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The Grand Trio for Violin, Guitar and Cello had not been performed for more than a century

When Jorge Torres found the piece tucked away in the Library of Congress a number of years ago, it hadn’t been performed anywhere for a century or more. Torres, associate professor of music, decided that it should be heard.

The piece is a classical period arrangement of Wolfgang Amadeus Mozart’s Grand Trio, one of the six “Palatine” sonatas he wrote while living in Paris in 1778. Mozart wrote the piece for violin and piano. It was later arranged by French music publisher and guitarist Pierre Jean Porro for guitar, violin, and cello in the early 19th century. It is Porro’s trio arrangement that caught the attention of Torres.

“After researching the piece, I realized that it–as a trio arrangement for guitar, violin, and cello–had never been published since Porro, and that the Library of Congress version was most likely the only extant version of this arrangement. This means that there have been few, if any, performances of the piece since that period, and certainly none in the last century,” he says.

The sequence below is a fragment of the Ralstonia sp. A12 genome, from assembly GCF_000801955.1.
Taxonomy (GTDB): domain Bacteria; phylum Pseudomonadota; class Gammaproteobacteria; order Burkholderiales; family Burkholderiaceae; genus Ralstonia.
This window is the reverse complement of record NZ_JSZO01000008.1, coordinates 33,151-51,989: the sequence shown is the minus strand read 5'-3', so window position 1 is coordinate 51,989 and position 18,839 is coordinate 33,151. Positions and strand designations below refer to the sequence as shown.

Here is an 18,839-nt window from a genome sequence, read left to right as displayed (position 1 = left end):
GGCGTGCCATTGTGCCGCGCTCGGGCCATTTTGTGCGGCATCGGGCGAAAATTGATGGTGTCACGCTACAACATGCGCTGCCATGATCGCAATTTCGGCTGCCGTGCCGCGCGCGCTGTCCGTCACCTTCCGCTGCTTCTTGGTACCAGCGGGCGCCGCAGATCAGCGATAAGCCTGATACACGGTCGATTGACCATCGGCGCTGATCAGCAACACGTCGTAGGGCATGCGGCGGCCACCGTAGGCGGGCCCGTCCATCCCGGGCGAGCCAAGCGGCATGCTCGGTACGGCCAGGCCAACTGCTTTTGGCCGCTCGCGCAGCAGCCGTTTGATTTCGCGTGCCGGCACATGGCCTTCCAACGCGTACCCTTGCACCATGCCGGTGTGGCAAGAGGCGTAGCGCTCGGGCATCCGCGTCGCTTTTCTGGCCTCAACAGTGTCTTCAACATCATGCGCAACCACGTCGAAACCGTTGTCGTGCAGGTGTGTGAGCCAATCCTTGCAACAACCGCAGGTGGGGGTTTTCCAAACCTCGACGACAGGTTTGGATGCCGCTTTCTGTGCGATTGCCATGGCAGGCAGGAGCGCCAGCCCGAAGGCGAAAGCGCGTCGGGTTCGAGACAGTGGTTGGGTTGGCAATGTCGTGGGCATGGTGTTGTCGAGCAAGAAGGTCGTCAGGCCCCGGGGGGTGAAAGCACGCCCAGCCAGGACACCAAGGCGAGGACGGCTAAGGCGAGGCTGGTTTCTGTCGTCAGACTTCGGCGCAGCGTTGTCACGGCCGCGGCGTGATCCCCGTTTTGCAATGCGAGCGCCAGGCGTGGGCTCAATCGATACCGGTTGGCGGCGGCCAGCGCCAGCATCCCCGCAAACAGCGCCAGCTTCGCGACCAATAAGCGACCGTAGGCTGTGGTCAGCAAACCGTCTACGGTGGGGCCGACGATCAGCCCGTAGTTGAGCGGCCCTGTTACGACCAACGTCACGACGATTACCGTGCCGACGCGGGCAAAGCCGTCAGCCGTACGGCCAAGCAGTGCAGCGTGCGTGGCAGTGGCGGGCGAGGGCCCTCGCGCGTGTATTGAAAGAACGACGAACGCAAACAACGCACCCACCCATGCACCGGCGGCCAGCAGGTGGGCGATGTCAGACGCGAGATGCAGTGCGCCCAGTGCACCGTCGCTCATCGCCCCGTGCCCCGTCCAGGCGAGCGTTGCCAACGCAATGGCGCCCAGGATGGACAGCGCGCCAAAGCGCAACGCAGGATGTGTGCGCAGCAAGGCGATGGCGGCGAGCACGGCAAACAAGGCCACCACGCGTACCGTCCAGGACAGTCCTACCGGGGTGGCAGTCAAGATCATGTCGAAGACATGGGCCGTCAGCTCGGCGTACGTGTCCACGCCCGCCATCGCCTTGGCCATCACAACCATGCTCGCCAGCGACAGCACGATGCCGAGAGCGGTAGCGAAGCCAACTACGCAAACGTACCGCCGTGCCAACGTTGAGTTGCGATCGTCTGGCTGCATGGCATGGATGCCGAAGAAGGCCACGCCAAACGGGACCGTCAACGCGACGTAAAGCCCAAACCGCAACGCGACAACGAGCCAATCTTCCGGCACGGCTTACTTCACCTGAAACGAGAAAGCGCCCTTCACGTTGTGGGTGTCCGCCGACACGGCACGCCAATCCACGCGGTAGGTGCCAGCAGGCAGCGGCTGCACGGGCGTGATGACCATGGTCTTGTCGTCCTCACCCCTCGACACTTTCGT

Clear Note Publications published Torres’ edited version this year, making it available for other musicians to perform.

Torres first performed the piece with violinist Stephani Bell, director of orchestra and string ensemble, and cellist David Moulton at the Williams Center for the Arts in 2005.  It was performed again at the recent music faculty recital with Bell and cellist Betty Tang, part-time music instructor. Torres played guitar in both performances.  Later this year, he will perform the trio at a meeting of the College Music Society.

This isn’t the first piece of music by a master composer that Torres has published. In 2007, he and flutist Rebecca Stuhr published an arrangement for guitar and flute of Six Gnossiennes by French composer Erik Satie. The publication by the Trillenium Music Company is unique because all six pieces have never been transcribed and published as a set for flute and guitar.

Torres’ current research focuses on editing and compiling The Greenwood Encyclopedia of Latin American Popular Music. He has enlisted the help of a number of students in the project including music and philosophy graduate Ray Epstein ’09 and English major Caitlin Lowery ’11 (Aldan, Pa.).

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